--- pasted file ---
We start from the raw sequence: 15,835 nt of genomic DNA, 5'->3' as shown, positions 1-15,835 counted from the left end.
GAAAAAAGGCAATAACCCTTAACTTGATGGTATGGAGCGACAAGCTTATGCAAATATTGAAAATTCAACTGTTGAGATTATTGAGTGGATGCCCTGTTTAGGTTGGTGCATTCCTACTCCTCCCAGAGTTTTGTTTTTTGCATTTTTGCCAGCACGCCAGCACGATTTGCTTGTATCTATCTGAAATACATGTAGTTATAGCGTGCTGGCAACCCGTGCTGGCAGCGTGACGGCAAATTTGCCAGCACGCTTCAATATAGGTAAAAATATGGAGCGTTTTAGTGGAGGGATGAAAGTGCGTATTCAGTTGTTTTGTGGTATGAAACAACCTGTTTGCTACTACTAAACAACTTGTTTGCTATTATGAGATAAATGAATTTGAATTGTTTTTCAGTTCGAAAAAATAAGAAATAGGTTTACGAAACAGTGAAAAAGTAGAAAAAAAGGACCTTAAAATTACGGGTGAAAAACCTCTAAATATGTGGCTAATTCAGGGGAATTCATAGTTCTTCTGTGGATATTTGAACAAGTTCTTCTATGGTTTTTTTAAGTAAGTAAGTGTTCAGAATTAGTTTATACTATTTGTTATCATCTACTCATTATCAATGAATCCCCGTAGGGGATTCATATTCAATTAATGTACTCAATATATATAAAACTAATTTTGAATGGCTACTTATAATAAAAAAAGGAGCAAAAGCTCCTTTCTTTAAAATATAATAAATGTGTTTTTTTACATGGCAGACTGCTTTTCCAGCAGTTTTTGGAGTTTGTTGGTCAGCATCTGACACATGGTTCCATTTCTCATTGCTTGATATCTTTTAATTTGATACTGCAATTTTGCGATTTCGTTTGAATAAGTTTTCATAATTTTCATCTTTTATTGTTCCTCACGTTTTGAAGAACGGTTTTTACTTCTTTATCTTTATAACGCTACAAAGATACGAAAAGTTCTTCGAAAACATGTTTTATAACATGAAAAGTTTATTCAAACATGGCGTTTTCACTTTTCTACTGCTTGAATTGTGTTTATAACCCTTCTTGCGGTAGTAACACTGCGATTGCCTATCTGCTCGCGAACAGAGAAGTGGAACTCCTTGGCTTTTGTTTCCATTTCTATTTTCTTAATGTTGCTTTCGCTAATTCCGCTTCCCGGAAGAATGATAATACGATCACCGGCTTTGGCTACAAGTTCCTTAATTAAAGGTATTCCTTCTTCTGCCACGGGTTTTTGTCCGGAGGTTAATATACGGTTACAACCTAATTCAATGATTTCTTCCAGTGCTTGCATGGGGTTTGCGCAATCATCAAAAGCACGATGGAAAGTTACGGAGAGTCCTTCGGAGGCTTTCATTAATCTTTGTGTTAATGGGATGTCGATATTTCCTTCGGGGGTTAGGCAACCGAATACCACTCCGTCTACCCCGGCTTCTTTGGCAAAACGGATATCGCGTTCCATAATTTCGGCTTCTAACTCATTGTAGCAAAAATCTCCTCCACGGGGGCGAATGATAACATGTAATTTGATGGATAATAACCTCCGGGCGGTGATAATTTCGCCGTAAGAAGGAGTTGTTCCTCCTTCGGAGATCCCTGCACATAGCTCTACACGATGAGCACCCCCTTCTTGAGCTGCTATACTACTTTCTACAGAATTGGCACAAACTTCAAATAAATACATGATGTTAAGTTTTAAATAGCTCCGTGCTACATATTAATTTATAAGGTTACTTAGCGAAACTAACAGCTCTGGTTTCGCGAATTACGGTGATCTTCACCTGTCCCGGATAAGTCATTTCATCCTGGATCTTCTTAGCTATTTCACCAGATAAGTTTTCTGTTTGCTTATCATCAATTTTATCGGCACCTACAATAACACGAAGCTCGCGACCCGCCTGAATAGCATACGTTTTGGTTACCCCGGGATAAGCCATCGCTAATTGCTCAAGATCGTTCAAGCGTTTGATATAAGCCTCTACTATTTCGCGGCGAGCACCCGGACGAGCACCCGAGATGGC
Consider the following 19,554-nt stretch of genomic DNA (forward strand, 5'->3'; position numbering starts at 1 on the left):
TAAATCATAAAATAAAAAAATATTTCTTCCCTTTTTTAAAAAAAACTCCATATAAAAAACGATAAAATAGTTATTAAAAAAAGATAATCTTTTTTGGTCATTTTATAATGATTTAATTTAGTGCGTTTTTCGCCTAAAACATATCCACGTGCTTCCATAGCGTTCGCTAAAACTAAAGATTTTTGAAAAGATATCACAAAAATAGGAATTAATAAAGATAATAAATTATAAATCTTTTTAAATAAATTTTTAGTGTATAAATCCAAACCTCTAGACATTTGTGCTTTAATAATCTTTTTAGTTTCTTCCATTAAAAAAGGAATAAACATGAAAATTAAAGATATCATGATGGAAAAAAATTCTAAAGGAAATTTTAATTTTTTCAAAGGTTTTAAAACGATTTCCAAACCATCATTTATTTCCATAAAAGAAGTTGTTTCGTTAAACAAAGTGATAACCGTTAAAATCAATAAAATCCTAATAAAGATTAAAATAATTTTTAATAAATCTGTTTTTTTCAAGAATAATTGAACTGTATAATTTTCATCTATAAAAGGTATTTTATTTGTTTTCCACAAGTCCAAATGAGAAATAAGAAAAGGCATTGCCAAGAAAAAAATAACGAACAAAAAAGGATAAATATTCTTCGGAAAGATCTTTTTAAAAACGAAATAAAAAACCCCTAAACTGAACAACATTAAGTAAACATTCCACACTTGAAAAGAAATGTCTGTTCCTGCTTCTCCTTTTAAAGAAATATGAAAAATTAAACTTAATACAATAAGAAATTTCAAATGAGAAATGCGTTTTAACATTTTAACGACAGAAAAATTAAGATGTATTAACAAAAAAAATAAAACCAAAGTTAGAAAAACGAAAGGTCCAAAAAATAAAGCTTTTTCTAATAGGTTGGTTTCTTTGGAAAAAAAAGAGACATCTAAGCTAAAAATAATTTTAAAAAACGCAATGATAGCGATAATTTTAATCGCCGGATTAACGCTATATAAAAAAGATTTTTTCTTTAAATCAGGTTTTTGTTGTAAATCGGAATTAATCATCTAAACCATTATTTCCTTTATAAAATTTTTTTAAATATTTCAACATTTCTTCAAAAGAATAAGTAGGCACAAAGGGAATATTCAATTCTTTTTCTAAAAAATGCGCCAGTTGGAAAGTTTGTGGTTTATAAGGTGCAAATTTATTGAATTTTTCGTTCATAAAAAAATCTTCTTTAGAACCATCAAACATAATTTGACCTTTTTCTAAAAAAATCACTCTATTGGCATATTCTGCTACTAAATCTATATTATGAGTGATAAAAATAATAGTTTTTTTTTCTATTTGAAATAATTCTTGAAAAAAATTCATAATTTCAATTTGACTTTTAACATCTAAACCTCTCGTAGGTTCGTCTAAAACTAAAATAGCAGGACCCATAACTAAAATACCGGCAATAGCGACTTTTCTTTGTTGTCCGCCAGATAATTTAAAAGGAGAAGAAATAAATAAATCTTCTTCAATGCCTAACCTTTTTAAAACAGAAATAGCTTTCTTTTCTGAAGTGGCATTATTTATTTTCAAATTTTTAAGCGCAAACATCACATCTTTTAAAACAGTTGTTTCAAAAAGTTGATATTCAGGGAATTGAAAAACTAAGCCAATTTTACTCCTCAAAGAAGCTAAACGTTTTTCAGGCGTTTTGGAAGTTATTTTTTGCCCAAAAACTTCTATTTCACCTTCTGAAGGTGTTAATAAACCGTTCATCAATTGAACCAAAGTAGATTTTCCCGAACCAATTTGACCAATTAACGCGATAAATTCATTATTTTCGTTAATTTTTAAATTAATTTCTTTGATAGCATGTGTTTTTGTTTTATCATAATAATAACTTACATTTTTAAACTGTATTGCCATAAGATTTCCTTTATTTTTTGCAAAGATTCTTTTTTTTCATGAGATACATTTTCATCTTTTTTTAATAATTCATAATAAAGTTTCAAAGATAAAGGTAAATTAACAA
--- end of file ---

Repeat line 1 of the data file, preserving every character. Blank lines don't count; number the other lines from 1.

We start from the raw sequence: 15,835 nt of genomic DNA, 5'->3' as shown, positions 1-15,835 counted from the left end.